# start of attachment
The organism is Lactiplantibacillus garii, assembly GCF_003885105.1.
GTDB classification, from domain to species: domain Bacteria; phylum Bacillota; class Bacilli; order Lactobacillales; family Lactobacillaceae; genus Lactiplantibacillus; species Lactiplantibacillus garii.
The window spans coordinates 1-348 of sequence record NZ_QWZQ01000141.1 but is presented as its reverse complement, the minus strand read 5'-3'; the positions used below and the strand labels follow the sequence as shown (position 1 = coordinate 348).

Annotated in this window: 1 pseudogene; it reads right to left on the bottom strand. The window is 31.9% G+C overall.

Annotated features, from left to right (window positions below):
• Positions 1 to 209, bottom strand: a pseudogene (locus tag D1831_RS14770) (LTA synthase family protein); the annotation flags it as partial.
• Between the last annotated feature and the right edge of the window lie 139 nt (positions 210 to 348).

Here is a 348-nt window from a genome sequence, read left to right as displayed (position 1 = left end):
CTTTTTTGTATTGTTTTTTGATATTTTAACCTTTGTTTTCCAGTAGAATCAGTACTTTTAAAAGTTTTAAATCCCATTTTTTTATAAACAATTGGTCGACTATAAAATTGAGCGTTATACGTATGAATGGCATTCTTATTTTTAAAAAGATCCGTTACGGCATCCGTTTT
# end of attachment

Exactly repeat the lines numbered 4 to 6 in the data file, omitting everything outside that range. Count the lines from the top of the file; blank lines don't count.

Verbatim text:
Annotated in this window: 1 pseudogene; it reads right to left on the bottom strand. The window is 31.9% G+C overall.

Annotated features, from left to right (window positions below):
• Positions 1 to 209, bottom strand: a pseudogene (locus tag D1831_RS14770) (LTA synthase family protein); the annotation flags it as partial.